I've always wanted to start a collection of "Bad Psychology" along the same lines as Phil Plait's excellent Bad Astronomy homepage. That page gathers popularized accounts of astronomical findings that get the research wrong in key ways and explains/debunks the claims
Our students could do this, I think. Once they learn some important research concepts (e.g. the importance of control groups, operational definitions, correlation not being confused with causation, etc.) they should be able to spot some "bad psychology" out there in popular media. If they do, please post it here (or elsewhere) for the rest of us to see!
My contribution might be a little controversial, but I'll take a shot at it. As far as I can tell, the popularized concept of "learning styles" (e.g. visual, auditory, kinesthetic) don't really measure or predict anything "real" about learning, other than maybe a learning preference. I first heard about this skepticism in a graduate cognitive psych class, and then found a couple other compelling discussions of it:
- Michael Britt interviewed Daniel Willingham about the topic on the Psych files (an excerpt: “It’s worth thinking about not matching the child’s supposed learning style to how they are supposed to learn, but rather think about the content and what is it about this content that I really want students to understand and what’s the best way to convey that.” - Dr. Willingham)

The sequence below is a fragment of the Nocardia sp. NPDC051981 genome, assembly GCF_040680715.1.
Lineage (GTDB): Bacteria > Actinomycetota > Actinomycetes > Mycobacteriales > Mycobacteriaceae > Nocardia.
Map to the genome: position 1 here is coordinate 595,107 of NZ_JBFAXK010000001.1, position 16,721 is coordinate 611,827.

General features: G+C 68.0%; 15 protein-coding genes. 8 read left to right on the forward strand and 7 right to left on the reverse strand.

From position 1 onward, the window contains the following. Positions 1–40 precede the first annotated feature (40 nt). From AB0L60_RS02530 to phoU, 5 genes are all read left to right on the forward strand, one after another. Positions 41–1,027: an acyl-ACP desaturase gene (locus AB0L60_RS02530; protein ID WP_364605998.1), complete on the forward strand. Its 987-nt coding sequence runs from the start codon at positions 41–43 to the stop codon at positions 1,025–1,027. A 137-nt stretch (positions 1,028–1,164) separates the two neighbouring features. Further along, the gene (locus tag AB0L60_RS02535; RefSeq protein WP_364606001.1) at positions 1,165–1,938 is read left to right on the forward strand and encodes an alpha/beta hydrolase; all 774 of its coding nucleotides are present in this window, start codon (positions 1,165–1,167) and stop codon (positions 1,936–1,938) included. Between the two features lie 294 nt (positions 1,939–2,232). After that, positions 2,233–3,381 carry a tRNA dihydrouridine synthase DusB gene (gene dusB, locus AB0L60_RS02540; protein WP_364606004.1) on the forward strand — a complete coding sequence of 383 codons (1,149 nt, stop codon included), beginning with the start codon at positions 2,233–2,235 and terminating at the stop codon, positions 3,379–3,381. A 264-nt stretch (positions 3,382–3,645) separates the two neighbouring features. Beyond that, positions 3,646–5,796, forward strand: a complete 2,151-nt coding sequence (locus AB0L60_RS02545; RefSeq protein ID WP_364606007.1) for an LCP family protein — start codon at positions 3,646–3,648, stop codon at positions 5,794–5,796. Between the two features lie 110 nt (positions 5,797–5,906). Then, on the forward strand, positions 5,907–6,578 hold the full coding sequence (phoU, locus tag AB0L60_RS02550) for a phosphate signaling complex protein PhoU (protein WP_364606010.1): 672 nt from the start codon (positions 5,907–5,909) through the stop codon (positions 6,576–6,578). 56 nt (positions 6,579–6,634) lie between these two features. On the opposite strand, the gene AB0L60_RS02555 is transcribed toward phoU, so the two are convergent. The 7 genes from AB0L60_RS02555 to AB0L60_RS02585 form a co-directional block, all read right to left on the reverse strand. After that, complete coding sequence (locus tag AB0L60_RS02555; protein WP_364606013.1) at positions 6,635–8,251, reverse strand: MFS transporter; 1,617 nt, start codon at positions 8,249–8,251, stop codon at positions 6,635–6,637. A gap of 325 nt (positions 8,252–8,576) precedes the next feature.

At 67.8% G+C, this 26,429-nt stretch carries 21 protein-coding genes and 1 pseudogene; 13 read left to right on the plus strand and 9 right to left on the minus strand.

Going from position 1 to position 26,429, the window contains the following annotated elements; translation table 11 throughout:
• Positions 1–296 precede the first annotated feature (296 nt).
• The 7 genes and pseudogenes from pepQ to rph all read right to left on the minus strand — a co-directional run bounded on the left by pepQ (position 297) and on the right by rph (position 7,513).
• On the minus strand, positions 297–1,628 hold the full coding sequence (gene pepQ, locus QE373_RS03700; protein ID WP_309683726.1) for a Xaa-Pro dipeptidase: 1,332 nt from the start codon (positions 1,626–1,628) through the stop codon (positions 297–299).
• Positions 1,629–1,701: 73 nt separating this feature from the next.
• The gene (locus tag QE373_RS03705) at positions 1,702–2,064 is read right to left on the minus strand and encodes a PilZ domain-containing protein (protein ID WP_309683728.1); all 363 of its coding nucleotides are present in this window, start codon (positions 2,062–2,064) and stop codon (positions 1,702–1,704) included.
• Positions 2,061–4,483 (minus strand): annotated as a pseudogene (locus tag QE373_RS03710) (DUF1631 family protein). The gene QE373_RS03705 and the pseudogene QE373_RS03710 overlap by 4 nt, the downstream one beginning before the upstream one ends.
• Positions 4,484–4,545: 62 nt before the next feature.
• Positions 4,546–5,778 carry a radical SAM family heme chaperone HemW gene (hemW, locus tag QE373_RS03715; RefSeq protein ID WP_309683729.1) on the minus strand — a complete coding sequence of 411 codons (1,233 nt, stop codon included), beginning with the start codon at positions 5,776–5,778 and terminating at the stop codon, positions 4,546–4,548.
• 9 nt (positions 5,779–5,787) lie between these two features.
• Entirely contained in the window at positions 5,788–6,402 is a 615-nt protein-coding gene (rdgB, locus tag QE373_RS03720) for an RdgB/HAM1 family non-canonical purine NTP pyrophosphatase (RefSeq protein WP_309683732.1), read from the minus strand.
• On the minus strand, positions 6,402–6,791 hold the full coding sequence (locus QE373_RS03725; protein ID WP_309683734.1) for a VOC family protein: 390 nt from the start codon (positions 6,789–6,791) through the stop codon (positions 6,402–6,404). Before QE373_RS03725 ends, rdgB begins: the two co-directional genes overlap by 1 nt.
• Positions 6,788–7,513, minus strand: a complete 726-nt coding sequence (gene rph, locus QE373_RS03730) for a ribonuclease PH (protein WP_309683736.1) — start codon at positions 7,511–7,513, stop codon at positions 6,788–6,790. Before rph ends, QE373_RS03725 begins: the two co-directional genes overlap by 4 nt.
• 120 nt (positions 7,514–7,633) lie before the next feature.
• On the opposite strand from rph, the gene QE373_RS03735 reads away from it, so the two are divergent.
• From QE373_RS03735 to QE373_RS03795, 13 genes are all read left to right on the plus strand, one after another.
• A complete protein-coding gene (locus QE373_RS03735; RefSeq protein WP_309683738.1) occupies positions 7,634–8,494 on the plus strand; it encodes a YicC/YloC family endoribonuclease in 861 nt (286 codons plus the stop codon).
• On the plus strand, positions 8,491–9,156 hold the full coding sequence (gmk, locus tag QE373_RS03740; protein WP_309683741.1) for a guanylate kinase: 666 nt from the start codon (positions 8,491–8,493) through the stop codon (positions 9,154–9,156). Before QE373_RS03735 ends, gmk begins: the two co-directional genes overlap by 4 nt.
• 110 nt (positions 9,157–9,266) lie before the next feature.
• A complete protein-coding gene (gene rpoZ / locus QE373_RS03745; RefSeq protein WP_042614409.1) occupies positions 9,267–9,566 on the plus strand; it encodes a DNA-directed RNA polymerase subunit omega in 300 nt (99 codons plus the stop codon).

- a great, comprehensive article that summarizes the research well: “Different Strokes for Different Folks?” American Educator (that link is a .pdf of the article)
When I talk about this with other teachers (and students), I get a lot of resistance. People seem darn attached to the idea that these learning styles exist and that they matter in how to most effectively learn/teach. What do you all think?